Mexico: Workers at the country's biggest university to vote on pay cut

STUNAM workers in Mexico City
STUNAM members are calling for their union to be more "confrontational"

Workers at UNAM (Universidad Nacional Autónoma de México) in Mexico City will vote on whether to strike or accept an offer of a 4.25% pay rise which even the under-fire union leader admits will amount to a sharp pay cut in relation to inflation.

Submitted by Caiman del Barrio on October 30, 2007

The workers' union STUNAM (Sindicato de Trabajadores de la Universidad Nacional Autónoma de México) had hoped for a 15% increase, in line with recent steep rises in the cost of living, especially with regard to food and gas. Agustín Rodríguez, STUNAM's unpopular General Secretary, called the offer "insufficient", and the deal will be voted on by the union rank and file as of today (October 30th). Any possible strike action would be as of this Thursday (November 1st), although the motives of striking during a national holiday for the Día de Muertos festival (with no classes on 1st or 2nd November) must be questioned.

The University Rector's offer actually represents a net improvement on previous years' 3% pay rises, which the union has accepted. However, a combination of sudden elevation to the cost of living and an increasingly combative union membership have upped the stakes. The prices of tortillas and maize have risen by as much as 50% in the last 12 months (in a country where 19 million people are said to be in a state of "food poverty", including 500,000 of Mexico City's 9 million population), and workers have also been hard-hit by President Calderón's so-called "gasolinazo" plan, in which the government intends to bail out struggling Pemex, the state monolopy gas company, by increasing domestic gas prices by up to 30%. Many parts of the city have already experienced gas shortages as households struggle to buy the expensive canisters.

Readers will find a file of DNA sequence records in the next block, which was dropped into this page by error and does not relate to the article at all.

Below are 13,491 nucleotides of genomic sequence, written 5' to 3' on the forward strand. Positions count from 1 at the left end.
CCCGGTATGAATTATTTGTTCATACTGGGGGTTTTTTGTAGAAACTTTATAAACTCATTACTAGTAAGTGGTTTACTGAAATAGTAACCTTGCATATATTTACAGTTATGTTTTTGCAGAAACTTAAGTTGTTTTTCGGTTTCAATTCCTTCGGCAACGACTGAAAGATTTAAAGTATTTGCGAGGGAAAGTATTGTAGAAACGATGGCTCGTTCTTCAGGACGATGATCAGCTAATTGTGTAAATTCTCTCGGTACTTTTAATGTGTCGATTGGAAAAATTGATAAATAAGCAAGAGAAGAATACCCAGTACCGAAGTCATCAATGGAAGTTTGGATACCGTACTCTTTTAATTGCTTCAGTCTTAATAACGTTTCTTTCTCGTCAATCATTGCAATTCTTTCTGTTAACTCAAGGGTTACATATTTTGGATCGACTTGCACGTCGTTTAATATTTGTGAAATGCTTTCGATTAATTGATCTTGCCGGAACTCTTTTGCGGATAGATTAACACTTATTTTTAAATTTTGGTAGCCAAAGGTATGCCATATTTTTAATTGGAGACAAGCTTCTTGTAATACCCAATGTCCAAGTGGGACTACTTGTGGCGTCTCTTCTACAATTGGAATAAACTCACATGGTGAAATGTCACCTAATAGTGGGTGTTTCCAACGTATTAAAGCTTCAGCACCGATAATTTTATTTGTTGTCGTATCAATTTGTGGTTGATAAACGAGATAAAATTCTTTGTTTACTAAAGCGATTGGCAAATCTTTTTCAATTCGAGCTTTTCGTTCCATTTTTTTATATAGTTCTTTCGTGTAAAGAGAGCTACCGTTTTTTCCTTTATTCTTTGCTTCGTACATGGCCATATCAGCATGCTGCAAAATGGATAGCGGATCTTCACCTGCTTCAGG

Some STUNAM members believe that the union's bargaining weight is somewhat diminished by its policy of only accepting employees of UNAM, which restricts it to a membership of 24,000 members. UNAM's status as an "autonomous" university prohibits its employees from joining SNTE (Sindicato Nacional de Trabajadores de la Educación), the largest educational institution union in Latin America, whose Oaxacan section's strike in 2006 started a state-wide revolt and led to the organisation of a rank and file movement in opposition to the union's government-affiliated leadership.

Moreover, accusations of corruption, depoliticisation and charrismo (the appointing of government cronies to union bureaucracies, a common practice in Mexico) have seen the union's membership decline by 25% in the last 18 months and Rodríguez, who's been the union boss for almost 14 years, has witnessed a growing movement against the STUNAM bureaucracy by its rank and file.

STUNAM's strike threat also comes at a contentious time for the UNAM authorities, who are about to oversee campus-wide elections for a new Rector, with the candidates put forward being largely rejected by the university's 300,000 students. Moreover, STUNAM members have repeatedly struck as part of the nationwide Movimiento ResISSSTE, the ongoing struggle against the state's attempts to erode the pensions of public sector workers.